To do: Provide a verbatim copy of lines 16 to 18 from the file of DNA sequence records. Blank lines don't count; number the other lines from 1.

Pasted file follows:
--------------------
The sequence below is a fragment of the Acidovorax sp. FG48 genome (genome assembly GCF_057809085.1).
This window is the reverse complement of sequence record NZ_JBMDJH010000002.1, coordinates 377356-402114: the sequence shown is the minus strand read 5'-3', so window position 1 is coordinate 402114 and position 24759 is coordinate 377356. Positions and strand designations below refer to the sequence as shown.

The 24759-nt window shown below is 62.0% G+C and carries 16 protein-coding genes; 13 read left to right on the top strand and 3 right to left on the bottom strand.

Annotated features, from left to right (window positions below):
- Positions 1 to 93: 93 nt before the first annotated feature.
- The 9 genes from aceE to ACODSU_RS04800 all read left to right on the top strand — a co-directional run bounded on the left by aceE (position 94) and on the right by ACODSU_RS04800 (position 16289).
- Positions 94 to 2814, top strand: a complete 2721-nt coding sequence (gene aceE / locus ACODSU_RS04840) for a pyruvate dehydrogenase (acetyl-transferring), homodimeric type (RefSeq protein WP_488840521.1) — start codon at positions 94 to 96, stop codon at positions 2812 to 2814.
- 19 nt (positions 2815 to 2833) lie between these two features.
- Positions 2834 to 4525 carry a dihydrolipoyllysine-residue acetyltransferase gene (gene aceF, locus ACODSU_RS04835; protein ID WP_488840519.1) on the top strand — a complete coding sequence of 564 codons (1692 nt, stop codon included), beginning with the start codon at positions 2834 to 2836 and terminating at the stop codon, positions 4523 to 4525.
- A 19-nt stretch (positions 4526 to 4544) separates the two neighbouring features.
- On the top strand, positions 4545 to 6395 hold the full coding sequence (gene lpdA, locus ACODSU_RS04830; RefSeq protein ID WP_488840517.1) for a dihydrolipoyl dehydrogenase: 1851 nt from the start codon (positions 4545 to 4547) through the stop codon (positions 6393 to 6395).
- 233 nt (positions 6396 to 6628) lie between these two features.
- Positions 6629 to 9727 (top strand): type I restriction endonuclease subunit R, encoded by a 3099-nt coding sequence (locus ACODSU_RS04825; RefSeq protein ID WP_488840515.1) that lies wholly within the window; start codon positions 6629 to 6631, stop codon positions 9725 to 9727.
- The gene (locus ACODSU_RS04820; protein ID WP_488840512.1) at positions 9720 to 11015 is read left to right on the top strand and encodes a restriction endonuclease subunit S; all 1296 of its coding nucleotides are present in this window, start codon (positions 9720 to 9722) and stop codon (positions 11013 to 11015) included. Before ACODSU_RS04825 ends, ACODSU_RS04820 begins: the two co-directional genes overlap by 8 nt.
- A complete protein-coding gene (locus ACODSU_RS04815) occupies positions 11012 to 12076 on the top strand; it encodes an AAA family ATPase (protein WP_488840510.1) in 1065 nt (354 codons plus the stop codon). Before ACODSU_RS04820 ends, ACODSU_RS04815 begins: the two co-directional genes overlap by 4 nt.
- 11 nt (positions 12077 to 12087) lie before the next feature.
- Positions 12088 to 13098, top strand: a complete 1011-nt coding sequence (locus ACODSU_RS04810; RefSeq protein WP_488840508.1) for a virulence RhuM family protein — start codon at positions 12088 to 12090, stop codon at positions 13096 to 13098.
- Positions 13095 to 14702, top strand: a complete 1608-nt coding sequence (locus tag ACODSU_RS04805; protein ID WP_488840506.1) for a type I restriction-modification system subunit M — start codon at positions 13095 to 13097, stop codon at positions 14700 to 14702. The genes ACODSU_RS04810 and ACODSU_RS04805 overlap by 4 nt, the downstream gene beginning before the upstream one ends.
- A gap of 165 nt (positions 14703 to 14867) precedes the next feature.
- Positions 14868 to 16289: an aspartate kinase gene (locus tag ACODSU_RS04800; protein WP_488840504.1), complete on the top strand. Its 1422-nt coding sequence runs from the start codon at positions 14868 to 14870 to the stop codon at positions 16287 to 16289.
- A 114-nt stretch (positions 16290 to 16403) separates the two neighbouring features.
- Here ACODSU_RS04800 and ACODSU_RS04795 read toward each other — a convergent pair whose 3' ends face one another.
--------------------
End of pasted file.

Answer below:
- 11 nt (positions 12077 to 12087) lie before the next feature.
- Positions 12088 to 13098, top strand: a complete 1011-nt coding sequence (locus ACODSU_RS04810; RefSeq protein WP_488840508.1) for a virulence RhuM family protein — start codon at positions 12088 to 12090, stop codon at positions 13096 to 13098.
- Positions 13095 to 14702, top strand: a complete 1608-nt coding sequence (locus tag ACODSU_RS04805; protein ID WP_488840506.1) for a type I restriction-modification system subunit M — start codon at positions 13095 to 13097, stop codon at positions 14700 to 14702. The genes ACODSU_RS04810 and ACODSU_RS04805 overlap by 4 nt, the downstream gene beginning before the upstream one ends.